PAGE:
In this case study, we have a MacBook Pro 13" Retina Early 2020 A2251 model where some keys are not registering when pressed.
Disassembling the device, there were no visible signs of liquid entry internally, and the logic board luckily did not suffer damage. Some parts did have visible liquid staining (the fans and bottom cover, which was minor), but no electrical components.
The next step was to try a test keyboard, to ensure the issue is definitely related to the keyboard. Plugging in a UK keyboard for this model, we were able to verify that the keys were now working correctly when pressed, so the keyboard needs to be replaced.
Unfortunately, before we can get to the keyboard, we need to remove a number of components covering this. Firstly, we remove the 10 screws holding the trackpad in; this is located underneath the centre battery cell which is glued in and partially overlapping the keyboard. We remove the trackpad to avoid damaging it whilst we remove the battery.
We unscrew a couple of screws for the battery PCB next, along with a couple more holding a shield over the keyboard, and we remove the fans and charging ports to allow easier access. The Touch Bar PCB is covering the top corner of the keyboard too, so we unscrew this and carefully pry it from the adhesive to lift it out of the way. We do the same thing with the microphone, carefully unsticking it from the keyboard backing.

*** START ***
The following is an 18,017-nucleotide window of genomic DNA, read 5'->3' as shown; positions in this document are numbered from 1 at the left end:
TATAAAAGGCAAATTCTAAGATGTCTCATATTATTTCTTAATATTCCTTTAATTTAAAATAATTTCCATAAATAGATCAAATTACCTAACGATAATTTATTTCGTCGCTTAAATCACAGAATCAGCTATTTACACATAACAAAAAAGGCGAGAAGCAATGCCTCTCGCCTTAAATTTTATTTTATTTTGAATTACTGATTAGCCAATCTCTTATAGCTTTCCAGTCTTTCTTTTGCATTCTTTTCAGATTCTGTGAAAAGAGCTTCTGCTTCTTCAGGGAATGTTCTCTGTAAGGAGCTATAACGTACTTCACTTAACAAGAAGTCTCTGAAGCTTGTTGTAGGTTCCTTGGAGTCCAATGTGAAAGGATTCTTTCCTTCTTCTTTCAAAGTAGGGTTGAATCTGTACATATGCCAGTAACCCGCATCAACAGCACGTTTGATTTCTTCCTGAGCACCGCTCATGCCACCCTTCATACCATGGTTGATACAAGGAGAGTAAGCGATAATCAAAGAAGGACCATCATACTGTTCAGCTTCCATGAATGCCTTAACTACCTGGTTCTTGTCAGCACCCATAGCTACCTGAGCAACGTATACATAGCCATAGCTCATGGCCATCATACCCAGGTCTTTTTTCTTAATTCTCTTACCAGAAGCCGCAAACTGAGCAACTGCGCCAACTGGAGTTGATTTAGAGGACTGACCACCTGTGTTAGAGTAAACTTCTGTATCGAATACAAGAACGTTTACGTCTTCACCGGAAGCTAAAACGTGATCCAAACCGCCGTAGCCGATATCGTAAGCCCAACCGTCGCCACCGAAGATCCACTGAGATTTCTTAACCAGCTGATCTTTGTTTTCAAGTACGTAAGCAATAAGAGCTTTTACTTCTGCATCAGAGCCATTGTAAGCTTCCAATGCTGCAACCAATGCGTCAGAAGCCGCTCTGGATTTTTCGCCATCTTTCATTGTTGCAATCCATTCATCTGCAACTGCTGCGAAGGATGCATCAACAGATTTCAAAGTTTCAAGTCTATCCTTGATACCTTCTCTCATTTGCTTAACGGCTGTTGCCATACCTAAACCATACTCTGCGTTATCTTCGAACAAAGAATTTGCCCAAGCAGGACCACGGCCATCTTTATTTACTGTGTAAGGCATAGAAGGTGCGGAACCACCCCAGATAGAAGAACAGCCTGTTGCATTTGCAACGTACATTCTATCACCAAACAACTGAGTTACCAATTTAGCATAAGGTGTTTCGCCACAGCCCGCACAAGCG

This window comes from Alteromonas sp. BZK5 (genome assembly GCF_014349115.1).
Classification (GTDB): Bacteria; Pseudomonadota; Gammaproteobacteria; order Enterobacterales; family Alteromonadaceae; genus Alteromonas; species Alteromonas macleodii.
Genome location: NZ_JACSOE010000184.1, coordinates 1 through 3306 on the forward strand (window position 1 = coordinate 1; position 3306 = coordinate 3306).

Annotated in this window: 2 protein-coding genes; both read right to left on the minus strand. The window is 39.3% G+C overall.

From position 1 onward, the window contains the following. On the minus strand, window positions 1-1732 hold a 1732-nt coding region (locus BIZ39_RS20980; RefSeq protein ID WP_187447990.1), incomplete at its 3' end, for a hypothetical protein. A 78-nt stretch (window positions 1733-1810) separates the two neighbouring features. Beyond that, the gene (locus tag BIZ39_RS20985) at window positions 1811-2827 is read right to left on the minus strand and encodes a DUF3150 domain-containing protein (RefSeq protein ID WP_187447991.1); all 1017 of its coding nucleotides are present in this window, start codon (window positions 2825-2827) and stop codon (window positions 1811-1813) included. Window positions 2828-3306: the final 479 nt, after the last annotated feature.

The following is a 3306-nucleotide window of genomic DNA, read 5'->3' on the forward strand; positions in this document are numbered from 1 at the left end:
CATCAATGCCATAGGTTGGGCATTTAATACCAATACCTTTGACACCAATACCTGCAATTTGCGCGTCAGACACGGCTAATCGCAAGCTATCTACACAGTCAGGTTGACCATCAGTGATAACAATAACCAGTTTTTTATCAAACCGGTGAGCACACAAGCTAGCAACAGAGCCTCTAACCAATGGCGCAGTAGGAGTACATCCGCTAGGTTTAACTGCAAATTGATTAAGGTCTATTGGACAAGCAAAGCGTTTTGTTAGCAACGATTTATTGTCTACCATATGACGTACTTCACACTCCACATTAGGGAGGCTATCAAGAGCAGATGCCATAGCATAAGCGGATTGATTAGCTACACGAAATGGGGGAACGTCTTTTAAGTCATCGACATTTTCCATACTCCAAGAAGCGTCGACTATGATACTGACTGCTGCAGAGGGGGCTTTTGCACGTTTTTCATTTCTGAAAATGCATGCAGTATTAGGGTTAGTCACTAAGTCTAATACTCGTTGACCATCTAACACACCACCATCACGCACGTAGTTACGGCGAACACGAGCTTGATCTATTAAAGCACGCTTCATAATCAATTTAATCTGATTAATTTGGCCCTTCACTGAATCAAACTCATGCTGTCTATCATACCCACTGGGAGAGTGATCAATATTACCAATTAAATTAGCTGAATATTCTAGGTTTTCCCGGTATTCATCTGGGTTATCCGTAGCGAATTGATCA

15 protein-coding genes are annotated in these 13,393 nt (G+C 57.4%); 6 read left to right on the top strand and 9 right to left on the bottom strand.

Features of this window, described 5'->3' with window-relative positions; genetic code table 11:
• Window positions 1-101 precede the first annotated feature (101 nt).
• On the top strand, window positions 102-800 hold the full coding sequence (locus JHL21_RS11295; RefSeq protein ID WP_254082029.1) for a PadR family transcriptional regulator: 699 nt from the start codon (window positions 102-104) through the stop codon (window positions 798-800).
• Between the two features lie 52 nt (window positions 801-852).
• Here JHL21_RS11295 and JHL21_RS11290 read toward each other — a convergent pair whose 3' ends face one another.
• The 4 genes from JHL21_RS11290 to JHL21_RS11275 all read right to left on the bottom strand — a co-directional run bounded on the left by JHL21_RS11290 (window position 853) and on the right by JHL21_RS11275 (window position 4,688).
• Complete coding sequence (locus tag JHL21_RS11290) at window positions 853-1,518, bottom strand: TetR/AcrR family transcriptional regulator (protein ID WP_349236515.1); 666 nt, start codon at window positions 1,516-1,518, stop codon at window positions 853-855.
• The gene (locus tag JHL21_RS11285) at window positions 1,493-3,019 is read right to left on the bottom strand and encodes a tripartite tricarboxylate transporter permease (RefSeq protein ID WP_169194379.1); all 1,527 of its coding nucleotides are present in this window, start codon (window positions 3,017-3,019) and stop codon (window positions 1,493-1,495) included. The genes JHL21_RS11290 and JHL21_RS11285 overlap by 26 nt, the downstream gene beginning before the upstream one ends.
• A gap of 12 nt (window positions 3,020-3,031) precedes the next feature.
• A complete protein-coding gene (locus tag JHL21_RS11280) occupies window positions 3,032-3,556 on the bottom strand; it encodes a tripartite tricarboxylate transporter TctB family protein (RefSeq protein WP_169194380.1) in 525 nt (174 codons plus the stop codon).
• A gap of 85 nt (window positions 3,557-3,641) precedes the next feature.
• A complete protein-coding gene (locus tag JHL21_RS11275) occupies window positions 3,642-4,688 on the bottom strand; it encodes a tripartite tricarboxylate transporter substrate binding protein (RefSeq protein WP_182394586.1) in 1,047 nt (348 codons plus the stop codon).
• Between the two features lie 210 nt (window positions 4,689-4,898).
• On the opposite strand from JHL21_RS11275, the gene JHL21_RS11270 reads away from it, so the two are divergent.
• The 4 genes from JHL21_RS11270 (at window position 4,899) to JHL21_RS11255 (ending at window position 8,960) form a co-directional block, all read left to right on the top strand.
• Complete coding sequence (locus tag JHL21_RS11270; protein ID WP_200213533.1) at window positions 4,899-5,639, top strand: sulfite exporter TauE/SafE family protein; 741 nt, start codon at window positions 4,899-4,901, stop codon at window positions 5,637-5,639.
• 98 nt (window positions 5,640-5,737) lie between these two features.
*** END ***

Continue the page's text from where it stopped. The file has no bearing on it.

Using isopropyl and a special flat tool, we soften and cut into the strong adhesive holding the centre battery cell in, which we can then lift out of the way from the keyboard as needed. With everything out of the way, we finally have access to the keyboard and can carefully peel and remove the keyboard backlight, lift the speaker cables out of the way and also lift the WiFi antennas out of the way.
Keyboards on these models are riveted in, like the 2012 and newer Retina Pro models, and the 2010 and newer Air models, which means they are not easy to remove. The 2020 models (which reverted back to the scissor mechanisms) are slightly more difficult than 2012-2015 Retina Pro models and 2010-2017 Air models, but are easier than the 2016-2019 Retina Pro models and the 2018-2019 Air models, simply because the keyboard can be pulled out in one piece, pulling the rivets with it, due to the metal backing (the butterfly mechanism keyboards are a PCB material which tend to break into pieces, making those models the most difficult to replace keyboards on).
Pushing and pulling on the keyboard, being wary of the overlapping battery and Touch Bar PCB (which overlaps the esc key), we remove the faulty keyboard. Next, we use wire cutters to pull each rivet out, which leaves a hole in each section of the keyboard; we do this in preparation of the new keyboard, which we will be screwing in using special screws.
After cleaning and drying the frame, we insert the new keyboard, using special screws to thread the rivet holes and lock the new screws into place, which holds the keyboard in, exactly the same as the original. The final step is refitting the old parts, and now this 2020 MacBook is fixed and the keyboard is now working fine!
If your MacBook Pro A2251 has some keys which aren't working, or other keys are being pressed when typing, you likely have the same issue with the keyboard. Feel free to book it for our free diagnostic service and we can find out what is causing the issue, and offer the keyboard replacement if this is what is causing your issue!
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